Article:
• Braille,
  • video description, and
  • assistive devices.

Alternate Formats
Alternative formats usable by people with disabilities may include, but are not limited to:

  • Braille,
  • ASCII text,
  • large print,
  • recorded audio, and
  • electronic formats.

Alternate Methods
Alternate methods are different means of providing information, including product documentation, to people with disabilities. Alternate methods may include, but are not limited to:

  • voice,
  • fax,
  • relay service,
  • TTY,
  • Internet posting,
  • captioning,
  • text-to-speech synthesis, and
  • audio description.

Assistive Technology Device
Any item, piece of equipment, or product system, whether acquired commercially off the shelf, modified, or customized, that is used to increase, maintain, or improve functional capabilities of individuals with disabilities.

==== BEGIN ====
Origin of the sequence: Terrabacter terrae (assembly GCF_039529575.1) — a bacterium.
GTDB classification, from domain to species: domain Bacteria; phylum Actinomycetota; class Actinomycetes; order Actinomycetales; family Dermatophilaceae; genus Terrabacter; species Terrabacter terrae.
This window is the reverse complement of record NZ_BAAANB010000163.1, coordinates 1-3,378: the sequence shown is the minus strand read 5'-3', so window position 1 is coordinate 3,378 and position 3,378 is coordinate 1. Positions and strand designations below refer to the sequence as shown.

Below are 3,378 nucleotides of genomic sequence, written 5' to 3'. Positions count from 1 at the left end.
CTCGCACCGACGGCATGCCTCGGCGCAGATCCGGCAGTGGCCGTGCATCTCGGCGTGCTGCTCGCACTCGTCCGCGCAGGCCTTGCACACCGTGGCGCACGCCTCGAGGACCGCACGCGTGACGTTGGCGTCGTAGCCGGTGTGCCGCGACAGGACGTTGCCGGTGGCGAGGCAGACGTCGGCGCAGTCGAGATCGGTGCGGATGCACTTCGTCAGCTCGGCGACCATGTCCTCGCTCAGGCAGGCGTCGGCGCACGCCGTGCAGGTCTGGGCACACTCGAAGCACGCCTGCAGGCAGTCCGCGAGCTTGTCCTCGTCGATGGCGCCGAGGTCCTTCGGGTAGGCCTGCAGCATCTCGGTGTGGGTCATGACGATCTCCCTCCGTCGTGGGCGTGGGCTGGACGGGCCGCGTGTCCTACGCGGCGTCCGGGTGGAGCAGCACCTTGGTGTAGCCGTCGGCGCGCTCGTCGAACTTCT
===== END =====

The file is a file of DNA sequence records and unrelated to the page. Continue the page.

Electronic and Information Technology
Includes information technology and any equipment or interconnected system or subsystem of equipment that are used in the creation, conversion, or duplication of data or information. The term electronic and information technology includes, but is not limited to:

  • telecommunications products (such as telephones),
  • information kiosks and transaction machines,
  • World Wide Web sites,
  • multimedia, and
  • office equipment such as copiers and fax machines.

Equivalent Facilitation
Equivalent facilitation is that which provides the same level of access as that provided to non-disabled individuals. Equivalent facilitation is required for all non-compliant, inaccessible content of Web sites, and all noncompliant products, services, and devices.